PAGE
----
Fawzi Haffar, a trustee at the Didsbury mosque, speaks to journalists outside the mosque in Manchester, Britain, May 24, 2017. REUTERS/Stefan Wermuth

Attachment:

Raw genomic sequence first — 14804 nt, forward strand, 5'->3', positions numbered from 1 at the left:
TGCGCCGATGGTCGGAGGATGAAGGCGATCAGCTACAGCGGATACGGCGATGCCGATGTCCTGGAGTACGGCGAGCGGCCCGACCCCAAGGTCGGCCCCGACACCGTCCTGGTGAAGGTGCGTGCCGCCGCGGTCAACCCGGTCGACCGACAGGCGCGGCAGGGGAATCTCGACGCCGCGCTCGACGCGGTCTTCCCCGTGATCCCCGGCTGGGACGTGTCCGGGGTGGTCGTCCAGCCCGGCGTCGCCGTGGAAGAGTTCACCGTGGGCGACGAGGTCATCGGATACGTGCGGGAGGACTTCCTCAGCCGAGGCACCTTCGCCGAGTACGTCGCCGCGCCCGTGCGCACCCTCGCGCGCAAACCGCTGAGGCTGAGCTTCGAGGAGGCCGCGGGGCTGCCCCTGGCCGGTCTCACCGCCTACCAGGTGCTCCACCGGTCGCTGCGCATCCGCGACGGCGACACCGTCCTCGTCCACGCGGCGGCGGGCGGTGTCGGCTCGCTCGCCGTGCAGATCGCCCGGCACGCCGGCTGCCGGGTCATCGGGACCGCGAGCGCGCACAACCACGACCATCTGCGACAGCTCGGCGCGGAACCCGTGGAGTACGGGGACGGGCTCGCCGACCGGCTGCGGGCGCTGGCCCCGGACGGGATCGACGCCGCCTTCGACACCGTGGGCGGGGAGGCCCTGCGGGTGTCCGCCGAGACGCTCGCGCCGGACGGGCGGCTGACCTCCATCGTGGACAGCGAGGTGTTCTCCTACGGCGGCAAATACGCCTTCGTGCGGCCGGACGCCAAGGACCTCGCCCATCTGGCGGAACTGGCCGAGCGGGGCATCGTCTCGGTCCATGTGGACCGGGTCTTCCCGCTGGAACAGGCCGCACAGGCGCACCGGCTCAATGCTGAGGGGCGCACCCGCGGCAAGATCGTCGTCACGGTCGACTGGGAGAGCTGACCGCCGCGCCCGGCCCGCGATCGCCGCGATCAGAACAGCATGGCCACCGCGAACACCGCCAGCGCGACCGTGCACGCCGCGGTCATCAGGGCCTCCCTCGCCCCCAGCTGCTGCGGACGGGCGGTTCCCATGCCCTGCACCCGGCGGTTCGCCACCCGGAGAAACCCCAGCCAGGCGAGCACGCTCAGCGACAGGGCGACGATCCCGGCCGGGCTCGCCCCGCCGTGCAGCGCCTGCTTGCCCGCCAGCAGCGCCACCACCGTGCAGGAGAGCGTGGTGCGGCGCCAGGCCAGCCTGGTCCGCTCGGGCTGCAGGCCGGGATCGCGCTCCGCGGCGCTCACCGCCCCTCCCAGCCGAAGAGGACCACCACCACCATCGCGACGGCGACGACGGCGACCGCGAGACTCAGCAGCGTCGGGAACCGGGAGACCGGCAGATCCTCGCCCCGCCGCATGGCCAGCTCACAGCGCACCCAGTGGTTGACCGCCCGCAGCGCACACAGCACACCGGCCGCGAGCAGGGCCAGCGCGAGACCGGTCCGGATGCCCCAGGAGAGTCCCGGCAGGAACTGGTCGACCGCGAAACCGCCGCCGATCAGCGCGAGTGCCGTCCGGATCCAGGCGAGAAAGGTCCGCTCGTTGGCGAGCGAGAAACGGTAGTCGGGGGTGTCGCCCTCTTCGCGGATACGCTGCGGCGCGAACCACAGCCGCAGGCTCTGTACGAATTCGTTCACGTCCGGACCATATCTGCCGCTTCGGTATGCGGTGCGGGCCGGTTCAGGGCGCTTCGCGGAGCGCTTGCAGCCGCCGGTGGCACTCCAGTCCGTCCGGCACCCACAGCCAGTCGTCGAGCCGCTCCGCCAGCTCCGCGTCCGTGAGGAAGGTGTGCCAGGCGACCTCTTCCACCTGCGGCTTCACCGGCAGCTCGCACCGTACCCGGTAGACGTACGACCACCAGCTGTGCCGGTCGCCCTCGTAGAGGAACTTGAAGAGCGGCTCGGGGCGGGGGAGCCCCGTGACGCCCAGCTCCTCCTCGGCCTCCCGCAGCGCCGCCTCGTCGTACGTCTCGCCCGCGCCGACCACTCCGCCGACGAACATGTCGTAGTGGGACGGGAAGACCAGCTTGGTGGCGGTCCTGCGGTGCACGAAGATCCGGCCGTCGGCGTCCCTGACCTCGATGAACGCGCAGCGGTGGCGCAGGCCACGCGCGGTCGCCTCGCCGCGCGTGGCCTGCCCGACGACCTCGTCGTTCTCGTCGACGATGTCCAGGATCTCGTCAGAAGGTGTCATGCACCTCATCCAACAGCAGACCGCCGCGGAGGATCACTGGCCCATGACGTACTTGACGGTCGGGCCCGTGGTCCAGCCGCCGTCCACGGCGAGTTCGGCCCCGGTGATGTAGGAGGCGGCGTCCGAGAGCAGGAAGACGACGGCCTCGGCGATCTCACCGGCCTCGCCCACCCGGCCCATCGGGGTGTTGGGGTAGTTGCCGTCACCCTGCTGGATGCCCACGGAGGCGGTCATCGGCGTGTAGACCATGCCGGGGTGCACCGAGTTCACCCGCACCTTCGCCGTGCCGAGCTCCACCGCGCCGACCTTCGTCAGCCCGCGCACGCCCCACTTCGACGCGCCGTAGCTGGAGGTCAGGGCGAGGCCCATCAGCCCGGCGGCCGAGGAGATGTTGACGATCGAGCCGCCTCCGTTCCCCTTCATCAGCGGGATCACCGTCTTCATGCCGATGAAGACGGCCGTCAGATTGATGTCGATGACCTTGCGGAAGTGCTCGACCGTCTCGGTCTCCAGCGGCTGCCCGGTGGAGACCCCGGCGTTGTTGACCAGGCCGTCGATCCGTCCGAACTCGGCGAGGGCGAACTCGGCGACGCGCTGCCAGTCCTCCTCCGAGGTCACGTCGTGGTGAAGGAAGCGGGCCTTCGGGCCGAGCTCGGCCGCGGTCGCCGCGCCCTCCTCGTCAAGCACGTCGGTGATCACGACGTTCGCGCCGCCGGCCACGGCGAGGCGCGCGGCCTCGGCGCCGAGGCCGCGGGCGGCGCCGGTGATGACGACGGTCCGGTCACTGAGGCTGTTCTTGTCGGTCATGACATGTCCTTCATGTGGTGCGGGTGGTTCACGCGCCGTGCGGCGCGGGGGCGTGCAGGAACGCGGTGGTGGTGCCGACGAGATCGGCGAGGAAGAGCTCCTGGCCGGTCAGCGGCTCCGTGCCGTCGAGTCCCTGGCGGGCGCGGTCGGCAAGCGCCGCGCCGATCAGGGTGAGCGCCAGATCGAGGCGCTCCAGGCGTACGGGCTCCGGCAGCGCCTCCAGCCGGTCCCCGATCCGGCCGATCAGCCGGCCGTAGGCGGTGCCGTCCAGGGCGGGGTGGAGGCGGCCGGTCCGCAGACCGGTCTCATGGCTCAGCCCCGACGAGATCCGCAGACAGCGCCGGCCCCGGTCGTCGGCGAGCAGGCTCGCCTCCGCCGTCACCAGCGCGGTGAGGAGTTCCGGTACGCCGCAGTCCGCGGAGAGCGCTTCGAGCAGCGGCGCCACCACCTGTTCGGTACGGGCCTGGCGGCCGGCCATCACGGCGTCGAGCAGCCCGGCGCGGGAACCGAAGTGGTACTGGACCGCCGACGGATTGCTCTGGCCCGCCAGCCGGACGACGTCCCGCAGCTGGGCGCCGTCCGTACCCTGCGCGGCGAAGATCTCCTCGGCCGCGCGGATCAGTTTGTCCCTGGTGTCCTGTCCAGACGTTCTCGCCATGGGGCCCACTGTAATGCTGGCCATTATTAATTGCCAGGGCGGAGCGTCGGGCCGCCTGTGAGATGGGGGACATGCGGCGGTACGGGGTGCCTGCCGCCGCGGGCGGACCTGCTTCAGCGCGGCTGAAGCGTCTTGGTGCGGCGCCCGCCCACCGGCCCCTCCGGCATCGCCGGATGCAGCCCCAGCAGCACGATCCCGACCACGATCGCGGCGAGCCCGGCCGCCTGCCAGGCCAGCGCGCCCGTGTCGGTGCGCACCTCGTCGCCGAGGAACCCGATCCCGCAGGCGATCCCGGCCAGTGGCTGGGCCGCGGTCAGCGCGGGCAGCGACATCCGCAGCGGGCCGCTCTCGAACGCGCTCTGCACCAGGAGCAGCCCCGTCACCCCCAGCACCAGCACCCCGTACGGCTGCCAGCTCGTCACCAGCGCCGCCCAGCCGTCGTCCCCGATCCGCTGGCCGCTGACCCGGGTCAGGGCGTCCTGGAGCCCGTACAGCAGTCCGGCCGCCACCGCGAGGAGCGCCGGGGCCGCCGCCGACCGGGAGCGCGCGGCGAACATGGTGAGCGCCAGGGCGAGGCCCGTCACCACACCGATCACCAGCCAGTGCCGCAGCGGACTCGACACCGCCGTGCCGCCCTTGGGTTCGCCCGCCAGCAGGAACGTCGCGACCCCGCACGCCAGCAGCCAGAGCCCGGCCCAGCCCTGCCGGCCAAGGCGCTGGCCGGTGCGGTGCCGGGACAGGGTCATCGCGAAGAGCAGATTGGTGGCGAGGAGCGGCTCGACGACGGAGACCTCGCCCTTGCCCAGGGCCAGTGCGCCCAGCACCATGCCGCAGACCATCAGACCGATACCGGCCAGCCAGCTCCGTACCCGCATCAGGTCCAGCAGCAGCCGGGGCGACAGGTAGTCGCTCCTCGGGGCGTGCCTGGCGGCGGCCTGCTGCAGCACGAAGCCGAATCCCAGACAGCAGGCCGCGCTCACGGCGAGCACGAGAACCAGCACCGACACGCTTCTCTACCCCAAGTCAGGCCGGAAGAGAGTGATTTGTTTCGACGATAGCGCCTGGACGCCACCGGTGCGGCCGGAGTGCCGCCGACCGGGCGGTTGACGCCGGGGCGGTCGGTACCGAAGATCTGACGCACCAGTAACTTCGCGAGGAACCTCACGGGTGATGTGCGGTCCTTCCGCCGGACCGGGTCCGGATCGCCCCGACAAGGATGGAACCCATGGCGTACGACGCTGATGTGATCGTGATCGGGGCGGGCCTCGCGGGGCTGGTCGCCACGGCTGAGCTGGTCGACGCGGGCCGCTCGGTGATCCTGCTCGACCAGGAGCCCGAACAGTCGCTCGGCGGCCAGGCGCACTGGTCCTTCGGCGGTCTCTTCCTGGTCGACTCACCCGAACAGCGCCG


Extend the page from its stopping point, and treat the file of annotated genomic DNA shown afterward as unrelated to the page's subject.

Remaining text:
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Worshippers at the mosque that the Manchester suicide bomber is believed to have frequented reacted with disbelief Wednesday and pointed the finger at online radicalization. Elders at the Didsbury mosque, a Victorian former Methodist chapel, also voiced concern about reports of Islamophobic attacks since the bombing at a pop concert that killed 22 people.This act of cowardice has no place in our religion," said Fawzi Haffar, a trustee at the mosque, joined outside the building by members of the Muslim community. After a minute's silence, he thanked those who had helped victims and urged people to contact police with any information about the attack.The mosque is set in a leafy suburb of south Manchester popular with university students. Haffar did not detail the attacker's relationship to the mosque, saying only that he had not been employed there."We are concerned about reports we are receiving about anti-Muslim acts, ranging from verbal abuse to acts of criminal damage to mosques," Haffar said.But despite such concerns, he said the mosque remains proud to be part of the community.
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